*I was given an arc of Bad Habits in exchange for an honest review. Thank you to Penguin Random House UK and Flynn Meaney*
Bad Habits follows Alex Heck, a rebellious feminist who is desperate to get kicked out of the Catholic boarding school she attends. After being caught sneaking out of a boys room, which is strictly forbidden, Alex is angry that she is the only one punished. However, when she realises her dad has been called in her mood quickly turns around as she thinks she is finally being expelled.
This is not the case. With the help of the feminist club, of which she is the leader, she decides she is going to put on a performance of The Vagina Monologues. Hoping this will actually get her expelled Alex stops at nothing to see this plan through.
I listened to the audiobook version of Bad Habits and I actually really enjoyed it. Tanya Reynolds did a fantastic job with the narration and the pacing was spot on. I flew through this book in just two days.
Bad Habits was funny for the majority, but at times it felt a little too forced and cringey. However, this is a teen book that constantly says vagina, so what more could you expect. Don’t get me wrong this isn’t necessarily a bad thing. If anything it actually fit the story well as most of the characters were awkward teens who couldn’t even say the word and acted like it was cursing.
I enjoyed the fast pace and how quickly I was able to get through this. I have been in a huge reading slump lately and I’ve found that audiobooks actually help, this one especially.
Even though I enjoyed the book I did not enjoy all aspects of it. This would have been a 4/5 for me if it wasn’t for the main character.
My biggest issue with this book was that Alex thought her idea of feminism was the only valid one. She would kick up a huge fuss when any of the other girls would talk about ‘saving themselves for marriage’. She had no right to make a comment on this or tell the girls they are wrong. It has no impact on her life whatsoever. So what if they want to save themselves for marriage, it’s their choice. Isn’t feminism about the right of having a choice?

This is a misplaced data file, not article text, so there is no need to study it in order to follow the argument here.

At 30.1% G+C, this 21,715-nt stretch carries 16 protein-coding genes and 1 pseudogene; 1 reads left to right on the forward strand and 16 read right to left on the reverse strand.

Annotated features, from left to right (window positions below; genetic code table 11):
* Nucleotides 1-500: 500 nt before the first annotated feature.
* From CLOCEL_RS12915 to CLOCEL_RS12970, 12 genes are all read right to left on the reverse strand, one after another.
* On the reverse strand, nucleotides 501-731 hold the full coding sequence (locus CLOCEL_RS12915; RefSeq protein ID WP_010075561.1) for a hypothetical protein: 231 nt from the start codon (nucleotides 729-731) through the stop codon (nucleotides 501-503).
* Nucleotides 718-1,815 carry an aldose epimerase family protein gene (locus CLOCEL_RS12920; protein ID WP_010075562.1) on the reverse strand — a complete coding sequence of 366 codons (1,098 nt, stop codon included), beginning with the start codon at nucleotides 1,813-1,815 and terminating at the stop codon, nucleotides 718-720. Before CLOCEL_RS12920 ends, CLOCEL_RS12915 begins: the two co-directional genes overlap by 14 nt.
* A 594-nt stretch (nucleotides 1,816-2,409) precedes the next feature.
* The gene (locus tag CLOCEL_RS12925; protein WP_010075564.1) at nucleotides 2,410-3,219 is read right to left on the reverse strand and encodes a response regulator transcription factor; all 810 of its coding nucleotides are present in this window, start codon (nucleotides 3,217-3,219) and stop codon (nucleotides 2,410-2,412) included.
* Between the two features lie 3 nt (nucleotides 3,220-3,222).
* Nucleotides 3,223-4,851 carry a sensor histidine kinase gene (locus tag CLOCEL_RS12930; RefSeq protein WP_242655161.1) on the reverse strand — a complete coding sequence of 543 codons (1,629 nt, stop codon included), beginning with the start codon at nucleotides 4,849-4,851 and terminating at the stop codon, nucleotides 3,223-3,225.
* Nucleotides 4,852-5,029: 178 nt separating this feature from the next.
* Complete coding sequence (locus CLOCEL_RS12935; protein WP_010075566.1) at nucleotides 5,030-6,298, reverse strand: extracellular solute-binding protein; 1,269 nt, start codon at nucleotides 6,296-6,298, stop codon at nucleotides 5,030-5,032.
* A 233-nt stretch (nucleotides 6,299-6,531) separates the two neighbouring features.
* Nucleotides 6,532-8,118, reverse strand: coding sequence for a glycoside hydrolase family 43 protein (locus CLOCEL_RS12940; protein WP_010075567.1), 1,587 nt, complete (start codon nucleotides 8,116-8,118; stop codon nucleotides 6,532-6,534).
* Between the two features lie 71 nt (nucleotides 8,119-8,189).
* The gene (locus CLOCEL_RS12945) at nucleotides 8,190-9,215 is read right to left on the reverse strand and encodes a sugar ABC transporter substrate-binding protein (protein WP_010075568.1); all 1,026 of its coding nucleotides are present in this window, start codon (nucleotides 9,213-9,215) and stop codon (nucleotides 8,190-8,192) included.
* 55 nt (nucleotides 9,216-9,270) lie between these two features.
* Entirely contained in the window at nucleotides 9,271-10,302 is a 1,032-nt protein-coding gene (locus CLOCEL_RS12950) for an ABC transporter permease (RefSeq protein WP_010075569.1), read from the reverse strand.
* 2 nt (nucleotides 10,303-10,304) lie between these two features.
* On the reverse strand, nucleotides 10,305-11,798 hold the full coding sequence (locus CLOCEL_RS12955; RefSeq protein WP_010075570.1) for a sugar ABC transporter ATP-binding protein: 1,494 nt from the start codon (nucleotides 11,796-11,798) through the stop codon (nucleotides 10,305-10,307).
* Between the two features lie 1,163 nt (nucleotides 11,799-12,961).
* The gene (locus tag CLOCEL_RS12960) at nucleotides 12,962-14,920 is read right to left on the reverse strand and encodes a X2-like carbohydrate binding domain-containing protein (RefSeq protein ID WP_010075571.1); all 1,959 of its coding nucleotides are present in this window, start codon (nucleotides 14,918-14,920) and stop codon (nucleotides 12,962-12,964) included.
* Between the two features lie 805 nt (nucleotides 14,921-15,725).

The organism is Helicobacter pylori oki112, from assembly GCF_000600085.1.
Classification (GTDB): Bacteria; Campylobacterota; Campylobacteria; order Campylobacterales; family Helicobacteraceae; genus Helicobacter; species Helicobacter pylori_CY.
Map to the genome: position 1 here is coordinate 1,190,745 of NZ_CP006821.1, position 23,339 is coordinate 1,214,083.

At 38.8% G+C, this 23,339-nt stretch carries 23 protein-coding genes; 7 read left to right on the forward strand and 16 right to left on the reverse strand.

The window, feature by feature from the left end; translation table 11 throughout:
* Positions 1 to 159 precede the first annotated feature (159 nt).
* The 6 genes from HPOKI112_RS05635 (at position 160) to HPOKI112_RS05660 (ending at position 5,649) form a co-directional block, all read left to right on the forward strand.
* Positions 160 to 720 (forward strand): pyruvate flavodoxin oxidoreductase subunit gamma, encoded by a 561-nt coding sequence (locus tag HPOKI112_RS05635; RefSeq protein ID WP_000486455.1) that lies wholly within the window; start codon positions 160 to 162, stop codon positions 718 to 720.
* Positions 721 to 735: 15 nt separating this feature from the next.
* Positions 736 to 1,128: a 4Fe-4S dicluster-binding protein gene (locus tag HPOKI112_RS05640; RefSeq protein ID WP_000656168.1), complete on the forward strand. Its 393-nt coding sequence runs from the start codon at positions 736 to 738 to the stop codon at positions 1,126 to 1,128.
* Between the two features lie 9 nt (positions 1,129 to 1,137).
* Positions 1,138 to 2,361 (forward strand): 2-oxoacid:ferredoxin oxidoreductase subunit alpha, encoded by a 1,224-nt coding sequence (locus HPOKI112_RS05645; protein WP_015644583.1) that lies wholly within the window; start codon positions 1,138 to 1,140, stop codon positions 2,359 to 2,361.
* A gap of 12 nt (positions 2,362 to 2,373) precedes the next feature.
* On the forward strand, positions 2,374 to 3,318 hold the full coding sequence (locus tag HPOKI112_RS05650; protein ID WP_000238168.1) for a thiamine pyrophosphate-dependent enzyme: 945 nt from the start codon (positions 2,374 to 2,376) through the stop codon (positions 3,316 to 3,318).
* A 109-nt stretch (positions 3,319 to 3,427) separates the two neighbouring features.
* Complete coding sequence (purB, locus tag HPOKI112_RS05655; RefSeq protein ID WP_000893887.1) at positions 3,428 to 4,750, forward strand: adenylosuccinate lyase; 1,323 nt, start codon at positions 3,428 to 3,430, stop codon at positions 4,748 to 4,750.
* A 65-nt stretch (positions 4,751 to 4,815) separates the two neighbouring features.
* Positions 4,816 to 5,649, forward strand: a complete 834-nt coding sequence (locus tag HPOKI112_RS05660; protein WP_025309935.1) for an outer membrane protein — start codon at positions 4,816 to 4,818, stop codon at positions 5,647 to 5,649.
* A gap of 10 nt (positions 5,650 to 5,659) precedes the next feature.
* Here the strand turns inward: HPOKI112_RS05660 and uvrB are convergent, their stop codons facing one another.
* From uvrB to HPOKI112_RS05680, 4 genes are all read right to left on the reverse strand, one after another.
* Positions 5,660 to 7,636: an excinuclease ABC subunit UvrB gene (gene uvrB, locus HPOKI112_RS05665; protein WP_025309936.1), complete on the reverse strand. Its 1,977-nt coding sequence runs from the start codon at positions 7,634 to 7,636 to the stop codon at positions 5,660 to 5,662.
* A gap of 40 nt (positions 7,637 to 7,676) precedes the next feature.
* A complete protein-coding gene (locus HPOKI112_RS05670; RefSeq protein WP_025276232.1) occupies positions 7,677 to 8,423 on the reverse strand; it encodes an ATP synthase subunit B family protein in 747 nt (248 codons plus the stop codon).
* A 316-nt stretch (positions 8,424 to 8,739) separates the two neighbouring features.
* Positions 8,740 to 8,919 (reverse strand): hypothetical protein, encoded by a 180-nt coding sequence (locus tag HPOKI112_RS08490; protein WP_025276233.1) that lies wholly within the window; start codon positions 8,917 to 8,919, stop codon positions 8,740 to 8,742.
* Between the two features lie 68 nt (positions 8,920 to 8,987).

If I’m being completely honest, Alex overall was my main issue with this book. She at times was a privileged, entitled brat and it did not fit the narrative very well. She uses the other girls in the feminist club for her bidding and never asks what they want. The worse part of this being making them put on a play that they clearly were not comfortable with.
She was often a bad friend to Mary Kate, embarrassing her with tampons at the beginning and continuing to do so when Mary Kate said she was uncomfortable. Making fun of her for being boy-crazy even though that’s what most teenaged girls are like. Honestly, she was self-absorbed, selfish and overly entitled. I really did not like her character.
I was so glad when her friends finally called her out at the end of the book, but honestly, they should have done this sooner.
The secondary characters were definitely more interesting for me, Mary Kate and Katie Casey in particular. Both had more development than the main character, Mary Kate especially. I would love to see a version of this book from her perspective.
I really wanted to enjoy this book, but sadly the main character ruined it for me. I know that she realises her mistakes at the end, but come on. It happened in the very last chapter when it should have happened somewhere around the middle.
The storyline was fun and witty and I often found myself wanting to laugh at parts of this book. It reminded me a lot of Moxie by Jennifer Mathieu, but it definitely has not taken over as my top YA feminist book.
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